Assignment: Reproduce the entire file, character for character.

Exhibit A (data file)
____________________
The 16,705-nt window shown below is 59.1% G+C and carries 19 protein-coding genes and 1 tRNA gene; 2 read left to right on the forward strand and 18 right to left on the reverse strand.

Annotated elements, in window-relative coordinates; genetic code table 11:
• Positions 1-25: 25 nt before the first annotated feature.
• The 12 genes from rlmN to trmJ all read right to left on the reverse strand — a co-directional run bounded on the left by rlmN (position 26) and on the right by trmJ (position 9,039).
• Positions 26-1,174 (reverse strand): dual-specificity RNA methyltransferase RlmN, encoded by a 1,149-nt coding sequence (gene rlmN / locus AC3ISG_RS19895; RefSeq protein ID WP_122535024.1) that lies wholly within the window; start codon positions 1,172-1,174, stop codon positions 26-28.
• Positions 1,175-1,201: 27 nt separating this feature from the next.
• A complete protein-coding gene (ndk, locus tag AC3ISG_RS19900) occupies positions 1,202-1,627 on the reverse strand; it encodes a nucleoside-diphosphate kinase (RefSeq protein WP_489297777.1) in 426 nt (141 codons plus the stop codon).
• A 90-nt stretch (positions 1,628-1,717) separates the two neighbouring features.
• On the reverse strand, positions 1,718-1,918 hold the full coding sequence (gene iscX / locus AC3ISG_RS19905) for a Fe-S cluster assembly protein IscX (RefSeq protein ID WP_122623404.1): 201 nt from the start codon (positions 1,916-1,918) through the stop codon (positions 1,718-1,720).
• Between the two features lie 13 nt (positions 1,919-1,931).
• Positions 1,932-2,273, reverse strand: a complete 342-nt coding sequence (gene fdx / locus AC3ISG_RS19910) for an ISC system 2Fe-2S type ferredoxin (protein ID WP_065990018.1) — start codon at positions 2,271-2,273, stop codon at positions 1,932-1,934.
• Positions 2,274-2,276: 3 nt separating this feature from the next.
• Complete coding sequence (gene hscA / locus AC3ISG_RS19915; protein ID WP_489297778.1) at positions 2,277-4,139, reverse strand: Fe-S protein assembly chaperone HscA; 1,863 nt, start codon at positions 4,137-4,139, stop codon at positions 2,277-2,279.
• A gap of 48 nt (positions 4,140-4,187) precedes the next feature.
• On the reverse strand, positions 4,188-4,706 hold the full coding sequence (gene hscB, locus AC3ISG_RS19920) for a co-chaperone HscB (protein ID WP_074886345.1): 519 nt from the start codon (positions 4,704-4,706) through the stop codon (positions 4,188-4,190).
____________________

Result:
The 16,705-nt window shown below is 59.1% G+C and carries 19 protein-coding genes and 1 tRNA gene; 2 read left to right on the forward strand and 18 right to left on the reverse strand.

Annotated elements, in window-relative coordinates; genetic code table 11:
• Positions 1-25: 25 nt before the first annotated feature.
• The 12 genes from rlmN to trmJ all read right to left on the reverse strand — a co-directional run bounded on the left by rlmN (position 26) and on the right by trmJ (position 9,039).
• Positions 26-1,174 (reverse strand): dual-specificity RNA methyltransferase RlmN, encoded by a 1,149-nt coding sequence (gene rlmN / locus AC3ISG_RS19895; RefSeq protein ID WP_122535024.1) that lies wholly within the window; start codon positions 1,172-1,174, stop codon positions 26-28.
• Positions 1,175-1,201: 27 nt separating this feature from the next.
• A complete protein-coding gene (ndk, locus tag AC3ISG_RS19900) occupies positions 1,202-1,627 on the reverse strand; it encodes a nucleoside-diphosphate kinase (RefSeq protein WP_489297777.1) in 426 nt (141 codons plus the stop codon).
• A 90-nt stretch (positions 1,628-1,717) separates the two neighbouring features.
• On the reverse strand, positions 1,718-1,918 hold the full coding sequence (gene iscX / locus AC3ISG_RS19905) for a Fe-S cluster assembly protein IscX (RefSeq protein ID WP_122623404.1): 201 nt from the start codon (positions 1,916-1,918) through the stop codon (positions 1,718-1,720).
• Between the two features lie 13 nt (positions 1,919-1,931).
• Positions 1,932-2,273, reverse strand: a complete 342-nt coding sequence (gene fdx / locus AC3ISG_RS19910) for an ISC system 2Fe-2S type ferredoxin (protein ID WP_065990018.1) — start codon at positions 2,271-2,273, stop codon at positions 1,932-1,934.
• Positions 2,274-2,276: 3 nt separating this feature from the next.
• Complete coding sequence (gene hscA / locus AC3ISG_RS19915; protein ID WP_489297778.1) at positions 2,277-4,139, reverse strand: Fe-S protein assembly chaperone HscA; 1,863 nt, start codon at positions 4,137-4,139, stop codon at positions 2,277-2,279.
• A gap of 48 nt (positions 4,140-4,187) precedes the next feature.
• On the reverse strand, positions 4,188-4,706 hold the full coding sequence (gene hscB, locus AC3ISG_RS19920) for a co-chaperone HscB (protein ID WP_074886345.1): 519 nt from the start codon (positions 4,704-4,706) through the stop codon (positions 4,188-4,190).